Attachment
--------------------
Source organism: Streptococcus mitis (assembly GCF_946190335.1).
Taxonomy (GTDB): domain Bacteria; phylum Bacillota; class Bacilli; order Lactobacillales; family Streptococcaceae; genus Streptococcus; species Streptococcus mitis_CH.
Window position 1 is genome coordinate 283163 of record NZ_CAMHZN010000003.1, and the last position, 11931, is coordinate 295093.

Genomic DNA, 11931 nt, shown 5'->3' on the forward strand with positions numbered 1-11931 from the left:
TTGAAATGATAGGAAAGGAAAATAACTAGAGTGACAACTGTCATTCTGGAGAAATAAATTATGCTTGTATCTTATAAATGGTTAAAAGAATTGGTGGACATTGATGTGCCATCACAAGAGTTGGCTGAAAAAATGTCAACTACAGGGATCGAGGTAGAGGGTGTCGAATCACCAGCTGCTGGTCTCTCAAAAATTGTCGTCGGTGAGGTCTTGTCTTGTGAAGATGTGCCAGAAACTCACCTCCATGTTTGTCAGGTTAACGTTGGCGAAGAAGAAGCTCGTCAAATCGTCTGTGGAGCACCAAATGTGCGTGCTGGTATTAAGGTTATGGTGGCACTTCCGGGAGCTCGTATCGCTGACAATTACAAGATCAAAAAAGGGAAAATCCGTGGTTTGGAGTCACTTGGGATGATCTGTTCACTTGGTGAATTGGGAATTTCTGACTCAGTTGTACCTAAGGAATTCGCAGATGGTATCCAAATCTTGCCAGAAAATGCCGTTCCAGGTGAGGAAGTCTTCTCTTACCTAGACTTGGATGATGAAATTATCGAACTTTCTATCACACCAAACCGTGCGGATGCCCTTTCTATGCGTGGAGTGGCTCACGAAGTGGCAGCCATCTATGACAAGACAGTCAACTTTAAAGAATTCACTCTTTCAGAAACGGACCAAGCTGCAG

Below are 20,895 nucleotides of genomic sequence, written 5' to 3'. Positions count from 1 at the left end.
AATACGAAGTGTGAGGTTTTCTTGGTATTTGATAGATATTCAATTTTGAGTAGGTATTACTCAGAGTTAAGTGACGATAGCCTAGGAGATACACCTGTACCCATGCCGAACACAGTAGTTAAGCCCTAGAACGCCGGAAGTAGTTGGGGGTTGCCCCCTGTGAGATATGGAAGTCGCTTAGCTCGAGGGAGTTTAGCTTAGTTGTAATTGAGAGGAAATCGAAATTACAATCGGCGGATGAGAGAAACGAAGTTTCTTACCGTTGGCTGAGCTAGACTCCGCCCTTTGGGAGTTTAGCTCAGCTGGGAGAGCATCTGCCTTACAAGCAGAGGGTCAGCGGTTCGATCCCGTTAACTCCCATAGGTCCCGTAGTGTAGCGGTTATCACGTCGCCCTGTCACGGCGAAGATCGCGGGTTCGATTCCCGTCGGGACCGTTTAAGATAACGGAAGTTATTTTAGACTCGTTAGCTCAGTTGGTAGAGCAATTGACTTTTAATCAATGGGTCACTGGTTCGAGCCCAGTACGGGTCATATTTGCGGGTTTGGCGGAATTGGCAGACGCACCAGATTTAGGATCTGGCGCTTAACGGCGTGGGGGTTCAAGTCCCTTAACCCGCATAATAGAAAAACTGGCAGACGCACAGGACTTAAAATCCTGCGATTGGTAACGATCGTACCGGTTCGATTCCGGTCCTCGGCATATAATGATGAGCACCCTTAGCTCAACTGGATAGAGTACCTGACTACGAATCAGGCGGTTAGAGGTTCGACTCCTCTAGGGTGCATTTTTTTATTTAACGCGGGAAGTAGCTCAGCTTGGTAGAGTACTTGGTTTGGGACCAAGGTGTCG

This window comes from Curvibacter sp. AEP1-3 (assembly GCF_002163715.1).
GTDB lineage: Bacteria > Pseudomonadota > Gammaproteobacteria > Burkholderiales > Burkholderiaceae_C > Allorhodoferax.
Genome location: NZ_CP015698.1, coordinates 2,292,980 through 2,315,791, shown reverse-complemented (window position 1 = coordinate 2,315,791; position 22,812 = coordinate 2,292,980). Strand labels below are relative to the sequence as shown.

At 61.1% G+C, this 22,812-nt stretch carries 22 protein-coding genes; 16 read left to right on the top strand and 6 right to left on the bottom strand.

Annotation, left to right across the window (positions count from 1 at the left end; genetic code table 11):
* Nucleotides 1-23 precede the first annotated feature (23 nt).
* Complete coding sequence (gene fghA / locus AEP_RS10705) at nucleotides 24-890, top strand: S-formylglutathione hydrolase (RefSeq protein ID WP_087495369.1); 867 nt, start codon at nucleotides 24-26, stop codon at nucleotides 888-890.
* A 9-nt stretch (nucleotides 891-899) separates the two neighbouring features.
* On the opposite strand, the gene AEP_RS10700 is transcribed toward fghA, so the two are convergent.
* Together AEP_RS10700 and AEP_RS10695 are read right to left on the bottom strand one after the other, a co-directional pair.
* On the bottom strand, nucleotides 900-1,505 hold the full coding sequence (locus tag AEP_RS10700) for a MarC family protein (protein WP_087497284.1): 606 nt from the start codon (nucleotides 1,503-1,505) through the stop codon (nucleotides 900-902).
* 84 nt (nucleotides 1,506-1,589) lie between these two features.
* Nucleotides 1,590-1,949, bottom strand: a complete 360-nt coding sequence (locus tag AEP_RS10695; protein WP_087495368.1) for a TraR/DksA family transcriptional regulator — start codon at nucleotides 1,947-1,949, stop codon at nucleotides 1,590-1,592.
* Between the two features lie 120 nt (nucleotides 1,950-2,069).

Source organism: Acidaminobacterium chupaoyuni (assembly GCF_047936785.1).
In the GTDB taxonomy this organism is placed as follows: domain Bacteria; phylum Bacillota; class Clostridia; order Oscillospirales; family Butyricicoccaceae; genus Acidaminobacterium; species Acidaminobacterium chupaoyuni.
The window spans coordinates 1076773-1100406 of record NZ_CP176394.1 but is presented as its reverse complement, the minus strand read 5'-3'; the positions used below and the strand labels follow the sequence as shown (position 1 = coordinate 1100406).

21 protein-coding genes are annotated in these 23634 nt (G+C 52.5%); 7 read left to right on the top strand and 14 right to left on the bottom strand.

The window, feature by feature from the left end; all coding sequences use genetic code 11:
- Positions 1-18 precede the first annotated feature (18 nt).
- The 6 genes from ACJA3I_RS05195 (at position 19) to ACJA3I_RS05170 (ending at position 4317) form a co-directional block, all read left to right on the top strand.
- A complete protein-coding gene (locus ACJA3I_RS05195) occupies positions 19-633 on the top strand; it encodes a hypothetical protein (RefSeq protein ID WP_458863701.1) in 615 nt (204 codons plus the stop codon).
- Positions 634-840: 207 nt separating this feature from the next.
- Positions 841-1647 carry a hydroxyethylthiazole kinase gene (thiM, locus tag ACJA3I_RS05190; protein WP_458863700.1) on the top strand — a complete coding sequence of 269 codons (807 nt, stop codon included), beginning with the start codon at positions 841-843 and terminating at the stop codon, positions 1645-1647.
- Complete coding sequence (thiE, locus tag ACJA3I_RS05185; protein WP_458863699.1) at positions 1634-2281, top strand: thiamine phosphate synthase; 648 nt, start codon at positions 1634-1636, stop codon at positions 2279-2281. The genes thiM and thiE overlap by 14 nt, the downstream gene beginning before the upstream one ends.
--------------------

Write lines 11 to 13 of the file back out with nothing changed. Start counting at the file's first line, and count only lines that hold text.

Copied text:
At 61.1% G+C, this 22,812-nt stretch carries 22 protein-coding genes; 16 read left to right on the top strand and 6 right to left on the bottom strand.

Annotation, left to right across the window (positions count from 1 at the left end; genetic code table 11):
* Nucleotides 1-23 precede the first annotated feature (23 nt).